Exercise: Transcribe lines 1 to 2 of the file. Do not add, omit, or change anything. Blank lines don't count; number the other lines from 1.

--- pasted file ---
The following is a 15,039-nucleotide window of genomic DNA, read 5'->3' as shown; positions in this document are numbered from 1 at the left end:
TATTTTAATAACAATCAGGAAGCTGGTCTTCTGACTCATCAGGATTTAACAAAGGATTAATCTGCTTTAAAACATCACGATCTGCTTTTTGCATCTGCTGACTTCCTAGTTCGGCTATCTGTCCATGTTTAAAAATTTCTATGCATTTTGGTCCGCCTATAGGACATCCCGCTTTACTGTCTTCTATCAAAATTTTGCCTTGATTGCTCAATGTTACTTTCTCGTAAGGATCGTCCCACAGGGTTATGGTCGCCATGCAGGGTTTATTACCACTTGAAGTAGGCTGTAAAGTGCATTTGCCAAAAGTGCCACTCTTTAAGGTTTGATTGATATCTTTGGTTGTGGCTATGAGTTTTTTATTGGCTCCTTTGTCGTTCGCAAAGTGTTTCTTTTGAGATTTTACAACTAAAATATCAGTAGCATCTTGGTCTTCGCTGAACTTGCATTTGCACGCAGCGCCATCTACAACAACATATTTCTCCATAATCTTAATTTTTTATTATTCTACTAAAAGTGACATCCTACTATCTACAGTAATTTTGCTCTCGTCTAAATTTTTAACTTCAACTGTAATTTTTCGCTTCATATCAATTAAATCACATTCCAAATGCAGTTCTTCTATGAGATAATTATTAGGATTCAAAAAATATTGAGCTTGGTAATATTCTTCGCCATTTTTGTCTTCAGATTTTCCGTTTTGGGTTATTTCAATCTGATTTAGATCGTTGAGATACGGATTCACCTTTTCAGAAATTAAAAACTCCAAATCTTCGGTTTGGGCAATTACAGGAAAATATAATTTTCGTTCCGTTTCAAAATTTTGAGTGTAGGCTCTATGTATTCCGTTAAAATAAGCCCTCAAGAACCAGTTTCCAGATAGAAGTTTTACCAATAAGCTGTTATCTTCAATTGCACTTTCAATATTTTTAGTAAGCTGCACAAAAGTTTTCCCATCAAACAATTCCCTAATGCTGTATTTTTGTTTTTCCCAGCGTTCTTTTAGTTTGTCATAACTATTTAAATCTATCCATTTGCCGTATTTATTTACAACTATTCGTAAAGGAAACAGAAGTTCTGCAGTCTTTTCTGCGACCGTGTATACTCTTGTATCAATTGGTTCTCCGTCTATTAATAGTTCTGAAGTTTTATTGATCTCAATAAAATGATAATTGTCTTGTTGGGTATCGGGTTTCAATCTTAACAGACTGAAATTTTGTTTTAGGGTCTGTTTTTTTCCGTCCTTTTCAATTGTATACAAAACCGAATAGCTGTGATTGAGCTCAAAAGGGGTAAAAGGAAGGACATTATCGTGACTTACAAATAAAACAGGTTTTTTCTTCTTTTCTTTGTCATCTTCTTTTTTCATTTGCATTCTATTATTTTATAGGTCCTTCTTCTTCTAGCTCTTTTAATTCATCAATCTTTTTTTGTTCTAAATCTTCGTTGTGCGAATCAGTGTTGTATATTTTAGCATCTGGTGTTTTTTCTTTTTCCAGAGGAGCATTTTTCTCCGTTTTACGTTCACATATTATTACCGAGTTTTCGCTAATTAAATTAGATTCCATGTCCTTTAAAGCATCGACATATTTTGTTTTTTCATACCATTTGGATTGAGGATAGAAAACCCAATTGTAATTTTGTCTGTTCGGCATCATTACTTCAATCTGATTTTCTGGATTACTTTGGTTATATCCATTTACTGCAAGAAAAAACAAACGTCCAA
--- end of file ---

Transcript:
The following is a 15,039-nucleotide window of genomic DNA, read 5'->3' as shown; positions in this document are numbered from 1 at the left end:
TATTTTAATAACAATCAGGAAGCTGGTCTTCTGACTCATCAGGATTTAACAAAGGATTAATCTGCTTTAAAACATCACGATCTGCTTTTTGCATCTGCTGACTTCCTAGTTCGGCTATCTGTCCATGTTTAAAAATTTCTATGCATTTTGGTCCGCCTATAGGACATCCCGCTTTACTGTCTTCTATCAAAATTTTGCCTTGATTGCTCAATGTTACTTTCTCGTAAGGATCGTCCCACAGGGTTATGGTCGCCATGCAGGGTTTATTACCACTTGAAGTAGGCTGTAAAGTGCATTTGCCAAAAGTGCCACTCTTTAAGGTTTGATTGATATCTTTGGTTGTGGCTATGAGTTTTTTATTGGCTCCTTTGTCGTTCGCAAAGTGTTTCTTTTGAGATTTTACAACTAAAATATCAGTAGCATCTTGGTCTTCGCTGAACTTGCATTTGCACGCAGCGCCATCTACAACAACATATTTCTCCATAATCTTAATTTTTTATTATTCTACTAAAAGTGACATCCTACTATCTACAGTAATTTTGCTCTCGTCTAAATTTTTAACTTCAACTGTAATTTTTCGCTTCATATCAATTAAATCACATTCCAAATGCAGTTCTTCTATGAGATAATTATTAGGATTCAAAAAATATTGAGCTTGGTAATATTCTTCGCCATTTTTGTCTTCAGATTTTCCGTTTTGGGTTATTTCAATCTGATTTAGATCGTTGAGATACGGATTCACCTTTTCAGAAATTAAAAACTCCAAATCTTCGGTTTGGGCAATTACAGGAAAATATAATTTTCGTTCCGTTTCAAAATTTTGAGTGTAGGCTCTATGTATTCCGTTAAAATAAGCCCTCAAGAACCAGTTTCCAGATAGAAGTTTTACCAATAAGCTGTTATCTTCAATTGCACTTTCAATATTTTTAGTAAGCTGCACAAAAGTTTTCCCATCAAACAATTCCCTAATGCTGTATTTTTGTTTTTCCCAGCGTTCTTTTAGTTTGTCATAACTATTTAAATCTATCCATTTGCCGTATTTATTTACAACTATTCGTAAAGGAAACAGAAGTTCTGCAGTCTTTTCTGCGACCGTGTATACTCTTGTATCAATTGGTTCTCCGTCTATTAATAGTTCTGAAGTTTTATTGATCTCAATAAAATGATAATTGTCTTGTTGGGTATCGGGTTTCAATCTTAACAGACTGAAATTTTGTTTTAGGGTCTGTTTTTTTCCGTCCTTTTCAATTGTATACAAAACCGAATAGCTGTGATTGAGCTCAAAAGGGGTAAAAGGAAGGACATTATCGTGACTTACAAATAAAACAGGTTTTTTCTTCTTTTCTTTGTCATCTTCTTTTTTCATTTGCATTCTATTATTTTATAGGTCCTTCTTCTTCTAGCTCTTTTAATTCATCAATCTTTTTTTGTTCTAAATCTTCGTTGTGCGAATCAGTGTTGTATATTTTAGCATCTGGTGTTTTTTCTTTTTCCAGAGGAGCATTTTTCTCCGTTTTACGTTCACATATTATTACCGAGTTTTCGCTAATTAAATTAGATTCCATGTCCTTTAAAGCATCGACATATTTTGTTTTTTCATACCATTTGGATTGAGGATAGAAAACCCAATTGTAATTTTGTCTGTTCGGCATCATTACTTCAATCTGATTTTCTGGATTACTTTGGTTATATCCATTTACTGCAAGAAAAAACAAACGTCCAA